Shanghai Court Hands Suspended Jail Term to VPN Software Developer

china-websurf-101118.jpg A Chinese man surfs the web in an internet cafe in Beijing in a file photo.

A court in Shanghai has handed a suspended jail term and a fine to a developer who wrote software enabling people to get around the complex system of filters, blocks, and human censorship known as the Great Firewall, RFA has learned.

The defendant, identified only by his surname Dai, was handed a three-year suspended prison sentence and fined 10,000 yuan by the Bao'an District People's Court in Shanghai after he set up a website to sell his virtual private network, or VPN, service.

Dai had hosted the service on multiple overseas servers, which enabled Chinese users to mask their IP addresses when going online and to get around the Great Firewall and view content from overseas, according to the China Courts Daily newspaper.

Dai was initially detained on Oct. 10, 2017. The court found that he had sold his VPN service to "several hundred people," the paper said.

He was found guilty of "illegal use of a computer program and tools to a serious extent" and "invasion and taking illegal control of a computer system, software, and tools," it said.

An online activist from the southern Chinese province of Guangdong who gave only his surname Hu said VPNs used to be the tool of choice for residents of mainland China wanting to view overseas content.

"The mainland Chinese internet is more like a local area network, in which you can only see what the [ruling] Chinese Communist Party allows you to see," Hu said.

"The only way to expand your horizons, or to use international sites like Facebook and Twitter, is to use a VPN," he said.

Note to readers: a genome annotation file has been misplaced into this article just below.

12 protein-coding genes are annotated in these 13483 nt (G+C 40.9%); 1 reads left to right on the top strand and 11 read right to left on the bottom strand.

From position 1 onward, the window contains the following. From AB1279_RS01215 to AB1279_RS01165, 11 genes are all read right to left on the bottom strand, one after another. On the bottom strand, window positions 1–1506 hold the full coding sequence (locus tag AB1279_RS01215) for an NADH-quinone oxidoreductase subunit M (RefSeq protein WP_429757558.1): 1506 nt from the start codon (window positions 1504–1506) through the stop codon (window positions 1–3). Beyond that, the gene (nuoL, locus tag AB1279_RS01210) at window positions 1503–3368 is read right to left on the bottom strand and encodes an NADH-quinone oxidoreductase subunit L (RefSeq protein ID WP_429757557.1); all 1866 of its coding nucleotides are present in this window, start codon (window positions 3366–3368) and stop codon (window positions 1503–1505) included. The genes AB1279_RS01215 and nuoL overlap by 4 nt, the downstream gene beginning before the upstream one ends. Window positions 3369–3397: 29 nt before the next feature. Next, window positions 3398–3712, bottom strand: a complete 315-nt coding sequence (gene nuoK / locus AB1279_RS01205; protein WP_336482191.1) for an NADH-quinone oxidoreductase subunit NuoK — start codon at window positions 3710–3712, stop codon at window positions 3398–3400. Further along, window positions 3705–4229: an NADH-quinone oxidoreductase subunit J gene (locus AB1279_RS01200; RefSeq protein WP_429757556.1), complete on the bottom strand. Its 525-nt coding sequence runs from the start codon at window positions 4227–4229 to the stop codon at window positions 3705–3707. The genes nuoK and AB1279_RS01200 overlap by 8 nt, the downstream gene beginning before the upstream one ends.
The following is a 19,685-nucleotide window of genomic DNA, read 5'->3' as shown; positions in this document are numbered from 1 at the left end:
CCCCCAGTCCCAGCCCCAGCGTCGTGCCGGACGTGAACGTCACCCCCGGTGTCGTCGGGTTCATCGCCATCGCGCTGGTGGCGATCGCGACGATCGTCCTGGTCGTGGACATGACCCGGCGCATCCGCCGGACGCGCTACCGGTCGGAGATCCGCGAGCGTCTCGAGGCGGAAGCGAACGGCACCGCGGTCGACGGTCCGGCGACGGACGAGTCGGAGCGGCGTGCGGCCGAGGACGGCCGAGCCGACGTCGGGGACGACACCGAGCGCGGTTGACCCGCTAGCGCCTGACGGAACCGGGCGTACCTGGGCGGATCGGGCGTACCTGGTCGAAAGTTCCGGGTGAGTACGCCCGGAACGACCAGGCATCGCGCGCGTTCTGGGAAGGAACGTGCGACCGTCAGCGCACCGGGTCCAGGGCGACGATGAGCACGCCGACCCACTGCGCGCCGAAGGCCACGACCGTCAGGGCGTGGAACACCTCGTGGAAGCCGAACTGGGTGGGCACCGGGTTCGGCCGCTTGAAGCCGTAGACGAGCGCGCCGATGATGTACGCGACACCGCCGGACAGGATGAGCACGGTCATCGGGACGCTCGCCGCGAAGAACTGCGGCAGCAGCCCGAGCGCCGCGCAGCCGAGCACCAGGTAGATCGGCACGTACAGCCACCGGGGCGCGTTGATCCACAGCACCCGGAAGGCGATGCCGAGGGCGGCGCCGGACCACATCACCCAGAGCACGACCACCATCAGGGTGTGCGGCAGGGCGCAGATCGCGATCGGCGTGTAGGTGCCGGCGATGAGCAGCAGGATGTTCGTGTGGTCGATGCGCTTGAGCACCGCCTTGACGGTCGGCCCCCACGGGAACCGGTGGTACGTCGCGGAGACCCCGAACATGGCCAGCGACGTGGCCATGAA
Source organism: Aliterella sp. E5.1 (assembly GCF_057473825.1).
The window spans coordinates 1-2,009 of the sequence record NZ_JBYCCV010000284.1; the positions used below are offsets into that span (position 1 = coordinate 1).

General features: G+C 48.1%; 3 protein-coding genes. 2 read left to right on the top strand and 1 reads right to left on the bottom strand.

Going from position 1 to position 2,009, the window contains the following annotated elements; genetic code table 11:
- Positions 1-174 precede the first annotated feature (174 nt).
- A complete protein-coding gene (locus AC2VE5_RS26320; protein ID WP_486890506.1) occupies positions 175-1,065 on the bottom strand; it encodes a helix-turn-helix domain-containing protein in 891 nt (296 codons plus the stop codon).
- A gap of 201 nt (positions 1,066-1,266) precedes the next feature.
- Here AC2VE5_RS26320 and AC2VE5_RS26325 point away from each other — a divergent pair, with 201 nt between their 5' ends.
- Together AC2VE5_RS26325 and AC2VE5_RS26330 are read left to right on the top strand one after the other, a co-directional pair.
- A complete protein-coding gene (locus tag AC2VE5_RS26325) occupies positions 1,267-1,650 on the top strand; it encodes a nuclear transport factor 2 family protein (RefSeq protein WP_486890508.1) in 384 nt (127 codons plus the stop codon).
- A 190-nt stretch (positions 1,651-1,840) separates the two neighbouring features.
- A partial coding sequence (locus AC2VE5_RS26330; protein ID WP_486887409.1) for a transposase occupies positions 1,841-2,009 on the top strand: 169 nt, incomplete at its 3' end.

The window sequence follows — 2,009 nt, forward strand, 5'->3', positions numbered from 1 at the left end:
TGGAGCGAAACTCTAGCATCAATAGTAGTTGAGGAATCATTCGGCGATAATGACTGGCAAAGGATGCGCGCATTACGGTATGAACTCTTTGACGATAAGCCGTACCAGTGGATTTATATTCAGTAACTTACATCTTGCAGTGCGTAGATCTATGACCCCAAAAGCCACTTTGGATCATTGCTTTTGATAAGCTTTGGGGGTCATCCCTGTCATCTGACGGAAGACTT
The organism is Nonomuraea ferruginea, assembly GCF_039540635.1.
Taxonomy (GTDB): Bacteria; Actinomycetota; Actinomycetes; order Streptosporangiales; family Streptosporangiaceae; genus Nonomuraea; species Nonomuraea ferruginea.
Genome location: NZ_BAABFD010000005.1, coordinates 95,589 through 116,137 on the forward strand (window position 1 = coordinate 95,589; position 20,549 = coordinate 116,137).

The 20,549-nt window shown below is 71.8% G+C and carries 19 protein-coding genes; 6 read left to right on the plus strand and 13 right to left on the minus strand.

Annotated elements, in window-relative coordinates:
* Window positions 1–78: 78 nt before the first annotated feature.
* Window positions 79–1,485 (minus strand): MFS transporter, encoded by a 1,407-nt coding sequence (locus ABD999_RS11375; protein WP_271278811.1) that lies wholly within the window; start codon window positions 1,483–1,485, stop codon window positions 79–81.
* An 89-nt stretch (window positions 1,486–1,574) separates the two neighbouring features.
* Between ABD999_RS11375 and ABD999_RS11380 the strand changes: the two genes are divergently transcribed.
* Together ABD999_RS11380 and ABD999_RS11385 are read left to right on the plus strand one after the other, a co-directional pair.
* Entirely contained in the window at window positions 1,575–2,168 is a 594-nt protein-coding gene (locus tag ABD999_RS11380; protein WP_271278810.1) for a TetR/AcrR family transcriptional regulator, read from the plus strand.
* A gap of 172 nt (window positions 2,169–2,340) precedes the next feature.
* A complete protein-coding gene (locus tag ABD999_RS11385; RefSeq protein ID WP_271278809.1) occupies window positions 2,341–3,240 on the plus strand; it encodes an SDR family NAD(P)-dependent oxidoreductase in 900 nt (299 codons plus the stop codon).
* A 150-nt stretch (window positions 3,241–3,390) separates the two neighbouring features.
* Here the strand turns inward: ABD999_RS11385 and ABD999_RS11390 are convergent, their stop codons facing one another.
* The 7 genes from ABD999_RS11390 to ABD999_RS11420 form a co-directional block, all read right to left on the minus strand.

"The Chinese Communist Party has forbidden internet users from seeing any content that isn't in their favor," Hu said. "That's why we have seen an all-out and ever-widening battle against any form of software that gets around the Great Firewall."

'An illegal business'

In December 2017, the Pingnan County People's Court in the southwestern region of Guangxi jailed Wu Xiangyang for five years and six months for "running an illegal business" after he set up his own VPN, selling its services via the auction site Taobao and his own website.

China announced in January that it would begin blocking overseas providers of virtual private networks (VPN) used to circumvent its Great Firewall of government censorship at the end of March, official media reported.

Under the new rules, VPN operators must be licensed by the government, although unlicensed VPN service providers like Wu and Dai were targeted by the authorities before that date.

Last March, authorities in the southern Chinese city of Zhuhai formally arrested prominent anti-censorship campaigner Zhen Jianghua on subversion charges after holding him for six months under residential surveillance.

Zhen, 32, who is also known by his online moniker GuestsZhen, was the executive editor of anti-censorship website Across the Great Firewall,, an overseas-registered site offering information about censorship, and circumvention tools for accessing the internet beyond China’s borders.

He was detained when he went to bring money to detained activists after taking part in a memorial event marking the death of late Nobel peace laureate and political prisoner Liu Xiaobo last July.

No letup in crackdown

In September 2017, a Guangdong court handed a nine-month jail term to Deng Jiewei after he allegedly set up a website in October 2015 to sell software helping users to scale the Great Firewall.

An online writer surnamed Li said the crackdown on anyone who evades government censorship hasn't let up in two years.

"There has been no reversal of this policy for the past two years, and that has had a huge, negative impact on economic development, and on people's daily lives," Li said.

China's Ministry of Industry and Information Technology issued a notice calling for the investigation and punishment of "unlicensed operations and those exceeding their remit," "sub-leasing and other illegal acts," in the industry.

The rules explicitly forbid the use of self-built or leased private lines and proxy servers without permission from the telecommunications department.

Reported by Qiao Long for RFA's Mandarin Service. Translated and edited by Luisetta Mudie.


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